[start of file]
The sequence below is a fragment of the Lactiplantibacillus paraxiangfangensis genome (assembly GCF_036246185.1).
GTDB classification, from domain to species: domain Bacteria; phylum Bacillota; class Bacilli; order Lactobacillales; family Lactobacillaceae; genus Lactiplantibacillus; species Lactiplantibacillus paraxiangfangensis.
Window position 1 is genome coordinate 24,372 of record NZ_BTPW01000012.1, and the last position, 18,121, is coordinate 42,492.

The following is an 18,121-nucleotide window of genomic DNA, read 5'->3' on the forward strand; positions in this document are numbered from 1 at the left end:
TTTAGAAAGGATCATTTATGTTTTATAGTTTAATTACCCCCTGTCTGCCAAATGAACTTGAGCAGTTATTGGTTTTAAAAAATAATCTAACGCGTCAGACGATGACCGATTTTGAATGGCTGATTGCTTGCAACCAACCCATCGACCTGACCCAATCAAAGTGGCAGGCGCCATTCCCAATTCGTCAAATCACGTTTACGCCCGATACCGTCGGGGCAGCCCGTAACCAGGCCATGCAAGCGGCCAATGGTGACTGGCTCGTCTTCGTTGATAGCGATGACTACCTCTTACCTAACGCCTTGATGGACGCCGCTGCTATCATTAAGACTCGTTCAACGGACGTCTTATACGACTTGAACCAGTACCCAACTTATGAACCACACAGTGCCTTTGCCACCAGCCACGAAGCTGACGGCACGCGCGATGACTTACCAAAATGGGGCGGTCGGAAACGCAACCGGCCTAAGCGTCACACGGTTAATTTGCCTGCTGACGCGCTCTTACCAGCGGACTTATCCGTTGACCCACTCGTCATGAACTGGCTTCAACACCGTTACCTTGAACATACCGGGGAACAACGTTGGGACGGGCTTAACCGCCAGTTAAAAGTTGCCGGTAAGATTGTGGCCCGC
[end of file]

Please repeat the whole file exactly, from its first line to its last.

The sequence below is a fragment of the Lactiplantibacillus paraxiangfangensis genome (assembly GCF_036246185.1).
GTDB classification, from domain to species: domain Bacteria; phylum Bacillota; class Bacilli; order Lactobacillales; family Lactobacillaceae; genus Lactiplantibacillus; species Lactiplantibacillus paraxiangfangensis.
Window position 1 is genome coordinate 24,372 of record NZ_BTPW01000012.1, and the last position, 18,121, is coordinate 42,492.

The following is an 18,121-nucleotide window of genomic DNA, read 5'->3' on the forward strand; positions in this document are numbered from 1 at the left end:
TTTAGAAAGGATCATTTATGTTTTATAGTTTAATTACCCCCTGTCTGCCAAATGAACTTGAGCAGTTATTGGTTTTAAAAAATAATCTAACGCGTCAGACGATGACCGATTTTGAATGGCTGATTGCTTGCAACCAACCCATCGACCTGACCCAATCAAAGTGGCAGGCGCCATTCCCAATTCGTCAAATCACGTTTACGCCCGATACCGTCGGGGCAGCCCGTAACCAGGCCATGCAAGCGGCCAATGGTGACTGGCTCGTCTTCGTTGATAGCGATGACTACCTCTTACCTAACGCCTTGATGGACGCCGCTGCTATCATTAAGACTCGTTCAACGGACGTCTTATACGACTTGAACCAGTACCCAACTTATGAACCACACAGTGCCTTTGCCACCAGCCACGAAGCTGACGGCACGCGCGATGACTTACCAAAATGGGGCGGTCGGAAACGCAACCGGCCTAAGCGTCACACGGTTAATTTGCCTGCTGACGCGCTCTTACCAGCGGACTTATCCGTTGACCCACTCGTCATGAACTGGCTTCAACACCGTTACCTTGAACATACCGGGGAACAACGTTGGGACGGGCTTAACCGCCAGTTAAAAGTTGCCGGTAAGATTGTGGCCCGC